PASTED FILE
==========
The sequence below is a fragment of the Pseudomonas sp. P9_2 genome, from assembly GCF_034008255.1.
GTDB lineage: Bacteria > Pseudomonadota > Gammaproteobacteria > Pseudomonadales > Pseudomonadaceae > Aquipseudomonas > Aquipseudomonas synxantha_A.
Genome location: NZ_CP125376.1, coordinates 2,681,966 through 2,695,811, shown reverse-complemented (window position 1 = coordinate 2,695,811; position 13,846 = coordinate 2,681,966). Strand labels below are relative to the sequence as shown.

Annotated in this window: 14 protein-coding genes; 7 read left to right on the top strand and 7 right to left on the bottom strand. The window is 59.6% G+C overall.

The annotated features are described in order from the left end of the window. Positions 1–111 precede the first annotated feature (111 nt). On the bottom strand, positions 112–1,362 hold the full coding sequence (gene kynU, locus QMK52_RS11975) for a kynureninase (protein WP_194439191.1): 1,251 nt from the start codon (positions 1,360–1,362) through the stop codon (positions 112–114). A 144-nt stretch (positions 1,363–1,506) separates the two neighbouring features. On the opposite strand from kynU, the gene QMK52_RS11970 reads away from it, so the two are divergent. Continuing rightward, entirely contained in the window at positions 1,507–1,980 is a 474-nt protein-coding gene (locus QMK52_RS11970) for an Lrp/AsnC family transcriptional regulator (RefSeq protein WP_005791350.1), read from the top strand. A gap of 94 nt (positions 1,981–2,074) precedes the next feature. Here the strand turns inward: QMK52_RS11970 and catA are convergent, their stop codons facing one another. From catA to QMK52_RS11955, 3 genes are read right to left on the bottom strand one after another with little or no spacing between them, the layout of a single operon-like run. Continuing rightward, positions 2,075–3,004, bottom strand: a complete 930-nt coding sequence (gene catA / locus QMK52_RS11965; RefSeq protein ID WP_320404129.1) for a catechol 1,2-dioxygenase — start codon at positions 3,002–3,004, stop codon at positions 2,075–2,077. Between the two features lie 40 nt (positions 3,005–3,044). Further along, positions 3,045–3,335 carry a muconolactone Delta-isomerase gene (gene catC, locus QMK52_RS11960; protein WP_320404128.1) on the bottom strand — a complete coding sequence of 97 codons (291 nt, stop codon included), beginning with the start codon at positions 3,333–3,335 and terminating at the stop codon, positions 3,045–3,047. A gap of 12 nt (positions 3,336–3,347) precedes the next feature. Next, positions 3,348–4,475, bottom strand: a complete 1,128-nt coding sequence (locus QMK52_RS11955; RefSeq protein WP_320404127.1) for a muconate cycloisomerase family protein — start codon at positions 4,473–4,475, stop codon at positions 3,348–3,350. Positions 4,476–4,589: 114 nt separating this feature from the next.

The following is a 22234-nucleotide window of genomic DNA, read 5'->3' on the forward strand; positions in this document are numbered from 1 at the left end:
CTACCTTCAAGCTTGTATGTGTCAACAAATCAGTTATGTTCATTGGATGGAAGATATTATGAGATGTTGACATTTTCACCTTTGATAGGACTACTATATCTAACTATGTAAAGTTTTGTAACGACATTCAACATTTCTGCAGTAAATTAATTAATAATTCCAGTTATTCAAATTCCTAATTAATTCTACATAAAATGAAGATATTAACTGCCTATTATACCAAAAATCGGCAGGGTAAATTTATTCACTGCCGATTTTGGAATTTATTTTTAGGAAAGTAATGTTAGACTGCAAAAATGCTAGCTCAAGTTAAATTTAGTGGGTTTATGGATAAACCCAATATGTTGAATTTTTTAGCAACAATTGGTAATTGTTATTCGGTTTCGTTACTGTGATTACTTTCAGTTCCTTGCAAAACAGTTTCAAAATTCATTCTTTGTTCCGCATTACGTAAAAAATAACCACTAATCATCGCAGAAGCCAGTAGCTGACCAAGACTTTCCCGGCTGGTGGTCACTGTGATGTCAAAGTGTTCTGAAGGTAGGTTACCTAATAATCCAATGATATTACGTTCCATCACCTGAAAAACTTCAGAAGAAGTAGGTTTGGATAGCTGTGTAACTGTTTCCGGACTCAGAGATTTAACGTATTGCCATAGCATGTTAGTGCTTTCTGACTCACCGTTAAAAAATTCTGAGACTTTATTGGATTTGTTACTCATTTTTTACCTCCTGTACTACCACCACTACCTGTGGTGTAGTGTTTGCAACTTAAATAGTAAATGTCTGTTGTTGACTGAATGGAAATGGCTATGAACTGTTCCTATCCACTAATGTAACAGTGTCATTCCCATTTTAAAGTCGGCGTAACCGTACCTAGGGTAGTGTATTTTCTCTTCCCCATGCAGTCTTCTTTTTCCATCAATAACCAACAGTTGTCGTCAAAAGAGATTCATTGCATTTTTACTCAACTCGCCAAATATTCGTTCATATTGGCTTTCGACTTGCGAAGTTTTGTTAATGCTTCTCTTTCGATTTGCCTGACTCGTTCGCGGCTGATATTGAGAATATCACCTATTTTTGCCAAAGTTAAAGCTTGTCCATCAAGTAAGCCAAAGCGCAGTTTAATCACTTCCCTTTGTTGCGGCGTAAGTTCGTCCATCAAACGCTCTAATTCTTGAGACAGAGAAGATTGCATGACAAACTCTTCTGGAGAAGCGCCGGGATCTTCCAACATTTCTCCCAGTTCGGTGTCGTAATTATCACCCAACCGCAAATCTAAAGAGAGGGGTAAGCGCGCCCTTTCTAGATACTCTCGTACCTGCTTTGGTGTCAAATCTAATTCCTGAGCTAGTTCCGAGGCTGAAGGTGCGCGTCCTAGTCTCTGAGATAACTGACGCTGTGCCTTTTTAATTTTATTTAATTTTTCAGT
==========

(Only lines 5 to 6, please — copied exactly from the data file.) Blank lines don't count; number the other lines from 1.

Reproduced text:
The annotated features are described in order from the left end of the window. Positions 1–111 precede the first annotated feature (111 nt). On the bottom strand, positions 112–1,362 hold the full coding sequence (gene kynU, locus QMK52_RS11975) for a kynureninase (protein WP_194439191.1): 1,251 nt from the start codon (positions 1,360–1,362) through the stop codon (positions 112–114). A 144-nt stretch (positions 1,363–1,506) separates the two neighbouring features. On the opposite strand from kynU, the gene QMK52_RS11970 reads away from it, so the two are divergent. Continuing rightward, entirely contained in the window at positions 1,507–1,980 is a 474-nt protein-coding gene (locus QMK52_RS11970) for an Lrp/AsnC family transcriptional regulator (RefSeq protein WP_005791350.1), read from the top strand. A gap of 94 nt (positions 1,981–2,074) precedes the next feature. Here the strand turns inward: QMK52_RS11970 and catA are convergent, their stop codons facing one another. From catA to QMK52_RS11955, 3 genes are read right to left on the bottom strand one after another with little or no spacing between them, the layout of a single operon-like run. Continuing rightward, positions 2,075–3,004, bottom strand: a complete 930-nt coding sequence (gene catA / locus QMK52_RS11965; RefSeq protein ID WP_320404129.1) for a catechol 1,2-dioxygenase — start codon at positions 3,002–3,004, stop codon at positions 2,075–2,077. Between the two features lie 40 nt (positions 3,005–3,044). Further along, positions 3,045–3,335 carry a muconolactone Delta-isomerase gene (gene catC, locus QMK52_RS11960; protein WP_320404128.1) on the bottom strand — a complete coding sequence of 97 codons (291 nt, stop codon included), beginning with the start codon at positions 3,333–3,335 and terminating at the stop codon, positions 3,045–3,047. A gap of 12 nt (positions 3,336–3,347) precedes the next feature. Next, positions 3,348–4,475, bottom strand: a complete 1,128-nt coding sequence (locus QMK52_RS11955; RefSeq protein WP_320404127.1) for a muconate cycloisomerase family protein — start codon at positions 4,473–4,475, stop codon at positions 3,348–3,350. Positions 4,476–4,589: 114 nt separating this feature from the next.

The following is a 22234-nucleotide window of genomic DNA, read 5'->3' on the forward strand; positions in this document are numbered from 1 at the left end: